- Nathan C. Neutrophils and immunity: challenges and opportunities. Nat Rev Immunol. 2006; 6(3):173-182. PubMedhttps://doi.org/10.1038/nri1785Google Scholar
- Baggiolini M. Chemokines in pathology and medicine. J Intern Med. 2001; 250(2):91-104. PubMedhttps://doi.org/10.1046/j.1365-2796.2001.00867.xGoogle Scholar
- Proost P, Wuyts A, van Damme J. The role of chemokines in Inflammation. Int J Clin Lab Res. 1996; 26(4):211-223. PubMedhttps://doi.org/10.1007/BF02602952Google Scholar
- De Soyza A, Pavord I, Elborn JS. A randomised, placebo-controlled study of the CXCR2 antagonist AZD5069 in bronchiectasis. Eur Respir J. 2015; 46(4):1021-1032. PubMedhttps://doi.org/10.1183/13993003.00148-2015Google Scholar
- Moss RB, Mistry SJ, Konstan MW. Safety and early treatment effects of the CXCR2 antagonist SB-656933 in patients with cystic fibrosis. J Cyst Fibros. 2013; 12(3):241-248. PubMedhttps://doi.org/10.1016/j.jcf.2012.08.016Google Scholar
- Rennard SI, Dale DC, Donohue JF. CXCR2 Antagonist MK-7123. CXCR2 antagonist MK-7123. A phase 2 proof-of-concept trial for chronic obstructive pulmonary disease. Am J Respir Crit Care Med. 2015; 191(9):1001-1011. PubMedhttps://doi.org/10.1164/rccm.201405-0992OCGoogle Scholar
- Nair P, Gaga M, Zervas E. Safety and efficacy of a CXCR2 antagonist in patients with severe asthma and sputum neutrophils: a randomized, placebo-controlled clinical trial. Clin Exp Allergy. 2012; 42(7):1097-1103. PubMedhttps://doi.org/10.1111/j.1365-2222.2012.04014.xGoogle Scholar
- Nicholls DJ, Wiley K, Dainty I. Pharmacological characterization of AZD5069, a slowly reversible CXC chemokine receptor 2 antagonist. J Pharmacol Exp Ther. 2015; 353(2):340-350. PubMedhttps://doi.org/10.1124/jpet.114.221358Google Scholar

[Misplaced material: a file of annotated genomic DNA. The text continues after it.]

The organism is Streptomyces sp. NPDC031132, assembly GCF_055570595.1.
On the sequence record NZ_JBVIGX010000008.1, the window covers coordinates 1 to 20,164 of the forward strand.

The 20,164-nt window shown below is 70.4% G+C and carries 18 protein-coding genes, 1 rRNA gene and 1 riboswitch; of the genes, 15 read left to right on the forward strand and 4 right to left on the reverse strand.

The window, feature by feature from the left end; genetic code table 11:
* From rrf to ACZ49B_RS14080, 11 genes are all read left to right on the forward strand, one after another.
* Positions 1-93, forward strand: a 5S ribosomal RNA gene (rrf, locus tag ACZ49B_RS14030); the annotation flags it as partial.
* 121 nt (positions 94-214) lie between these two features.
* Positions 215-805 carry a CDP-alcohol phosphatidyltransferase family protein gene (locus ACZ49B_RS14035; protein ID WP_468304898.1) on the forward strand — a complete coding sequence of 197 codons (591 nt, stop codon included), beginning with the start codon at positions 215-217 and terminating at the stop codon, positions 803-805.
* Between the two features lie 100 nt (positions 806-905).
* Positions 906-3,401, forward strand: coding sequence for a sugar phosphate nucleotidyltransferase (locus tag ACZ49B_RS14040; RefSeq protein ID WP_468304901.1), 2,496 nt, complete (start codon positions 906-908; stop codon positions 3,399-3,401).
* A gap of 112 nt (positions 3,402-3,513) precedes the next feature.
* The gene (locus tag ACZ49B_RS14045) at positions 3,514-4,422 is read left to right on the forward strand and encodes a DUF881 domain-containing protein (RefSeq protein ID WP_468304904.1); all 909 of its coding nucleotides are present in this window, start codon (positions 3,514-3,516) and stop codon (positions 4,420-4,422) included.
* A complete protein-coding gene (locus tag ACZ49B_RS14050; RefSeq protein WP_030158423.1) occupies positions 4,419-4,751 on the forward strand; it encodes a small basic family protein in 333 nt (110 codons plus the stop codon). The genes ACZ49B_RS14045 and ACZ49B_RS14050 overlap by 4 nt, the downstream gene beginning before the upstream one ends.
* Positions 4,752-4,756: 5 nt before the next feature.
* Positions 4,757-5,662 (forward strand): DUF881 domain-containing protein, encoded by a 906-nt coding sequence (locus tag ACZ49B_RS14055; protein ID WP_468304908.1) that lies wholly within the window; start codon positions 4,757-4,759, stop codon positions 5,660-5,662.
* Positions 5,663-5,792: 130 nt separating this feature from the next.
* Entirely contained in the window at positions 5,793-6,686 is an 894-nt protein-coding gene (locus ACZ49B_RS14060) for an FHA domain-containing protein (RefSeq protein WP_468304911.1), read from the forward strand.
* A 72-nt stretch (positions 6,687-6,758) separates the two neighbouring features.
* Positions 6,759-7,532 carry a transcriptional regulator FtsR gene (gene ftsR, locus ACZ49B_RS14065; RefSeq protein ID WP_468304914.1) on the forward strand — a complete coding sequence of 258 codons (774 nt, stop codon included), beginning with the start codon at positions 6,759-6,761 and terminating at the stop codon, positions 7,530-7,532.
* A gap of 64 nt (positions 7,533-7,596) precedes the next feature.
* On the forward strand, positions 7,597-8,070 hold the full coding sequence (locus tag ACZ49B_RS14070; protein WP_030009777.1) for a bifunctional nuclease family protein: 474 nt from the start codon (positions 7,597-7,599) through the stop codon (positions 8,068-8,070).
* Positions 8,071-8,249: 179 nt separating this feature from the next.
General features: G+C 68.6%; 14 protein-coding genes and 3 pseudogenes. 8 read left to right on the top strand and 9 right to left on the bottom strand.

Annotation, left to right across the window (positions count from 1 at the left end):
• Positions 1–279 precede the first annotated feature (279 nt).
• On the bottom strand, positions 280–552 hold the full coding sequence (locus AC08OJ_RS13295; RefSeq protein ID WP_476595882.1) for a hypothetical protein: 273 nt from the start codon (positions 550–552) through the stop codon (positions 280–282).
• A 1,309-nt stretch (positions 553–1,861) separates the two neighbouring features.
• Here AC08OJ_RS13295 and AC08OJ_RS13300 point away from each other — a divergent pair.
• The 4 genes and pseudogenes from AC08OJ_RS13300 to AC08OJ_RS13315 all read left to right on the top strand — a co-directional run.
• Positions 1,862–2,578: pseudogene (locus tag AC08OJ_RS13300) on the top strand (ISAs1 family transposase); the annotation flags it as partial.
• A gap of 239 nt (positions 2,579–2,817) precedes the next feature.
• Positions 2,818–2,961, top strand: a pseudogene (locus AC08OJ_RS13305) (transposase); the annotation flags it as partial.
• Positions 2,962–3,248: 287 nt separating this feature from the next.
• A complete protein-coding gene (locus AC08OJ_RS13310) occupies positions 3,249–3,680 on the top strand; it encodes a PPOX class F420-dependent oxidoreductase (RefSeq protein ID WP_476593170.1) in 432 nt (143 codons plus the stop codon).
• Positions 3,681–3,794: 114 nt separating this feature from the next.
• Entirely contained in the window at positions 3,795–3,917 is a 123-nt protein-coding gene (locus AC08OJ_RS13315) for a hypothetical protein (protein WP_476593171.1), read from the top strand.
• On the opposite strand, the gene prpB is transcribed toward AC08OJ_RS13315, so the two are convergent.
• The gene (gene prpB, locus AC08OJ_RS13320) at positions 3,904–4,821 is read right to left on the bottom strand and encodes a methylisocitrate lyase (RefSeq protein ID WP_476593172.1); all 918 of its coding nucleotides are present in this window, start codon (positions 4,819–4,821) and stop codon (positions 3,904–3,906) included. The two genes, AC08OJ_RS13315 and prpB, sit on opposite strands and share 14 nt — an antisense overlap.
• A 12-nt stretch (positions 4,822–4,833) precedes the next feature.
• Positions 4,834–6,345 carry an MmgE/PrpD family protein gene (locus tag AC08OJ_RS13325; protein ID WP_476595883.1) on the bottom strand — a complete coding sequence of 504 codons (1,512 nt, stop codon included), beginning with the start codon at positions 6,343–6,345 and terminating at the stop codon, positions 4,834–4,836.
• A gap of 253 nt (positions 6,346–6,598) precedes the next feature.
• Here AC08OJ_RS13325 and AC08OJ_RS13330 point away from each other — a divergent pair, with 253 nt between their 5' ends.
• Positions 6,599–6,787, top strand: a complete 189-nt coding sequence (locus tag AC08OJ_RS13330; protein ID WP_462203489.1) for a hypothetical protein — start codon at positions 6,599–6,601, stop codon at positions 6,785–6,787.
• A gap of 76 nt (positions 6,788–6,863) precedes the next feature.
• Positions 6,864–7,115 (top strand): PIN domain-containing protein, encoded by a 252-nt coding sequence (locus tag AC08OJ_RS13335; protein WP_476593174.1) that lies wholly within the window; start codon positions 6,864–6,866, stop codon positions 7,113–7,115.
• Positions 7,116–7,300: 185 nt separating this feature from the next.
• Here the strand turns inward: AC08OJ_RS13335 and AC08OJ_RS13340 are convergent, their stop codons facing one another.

- Jurcevic S, Humfrey C, Uddin M, Warrington S, Larsson B, Keen C. The effect of a selective CXCR2 antagonist (AZD5069) on human blood neutrophil count and innate immune functions. Br J Clin Pharmacol. 2015; 80(6):1324-1336. Google Scholar
- Hipkin RW, Deno G, Fine J. Cloning and pharmacological characterization of CXCR1 and CXCR2 from Macaca fascicularis. J Pharmacol Exp Ther. 2004; 310(1):291-300. PubMedhttps://doi.org/10.1124/jpet.103.063131Google Scholar
- Kobayashi SD, DeLeo FR. Role of neutrophils in innate immunity: a systems biology-level approach. Wiley Interdiscip Rev Syst Biol Med. 2009; 1(3):309-333. PubMedhttps://doi.org/10.1002/wsbm.32Google Scholar
- Pillay J, Kamp VM, van Hoffen E. A subset of neutrophils in human systemic inflammation inhibits T cell responses through Mac-1. J Clin Invest. 2012; 122(1):327-336. PubMedhttps://doi.org/10.1172/JCI57990Google Scholar
- Bruijnzeel PL, Uddin M, Koenderman L. Targeting neutrophilic inflammation in severe neutrophilic asthma: can we target the disease-relevant neutrophil phenotype?. J Leukoc Biol. 2015; 98(4):549-556. PubMedhttps://doi.org/10.1189/jlb.3VMR1214-600RRGoogle Scholar
- Thatcher TH, McHugh NA, Egan RW. Role of CXCR2 in cigarette smoke-induced lung inflammation. Am J Physiol Lung Cell Mol Physiol. 2005; 289(2):L322-328. PubMedhttps://doi.org/10.1152/ajplung.00039.2005Google Scholar
- Cardona AE, Sasse ME, Liu L. Scavenging roles of chemokine receptors: chemokine receptor deficiency is associated with increased levels of ligand in circulation and tissues. Blood. 2008; 112(2):256-263. PubMedhttps://doi.org/10.1182/blood-2007-10-118497Google Scholar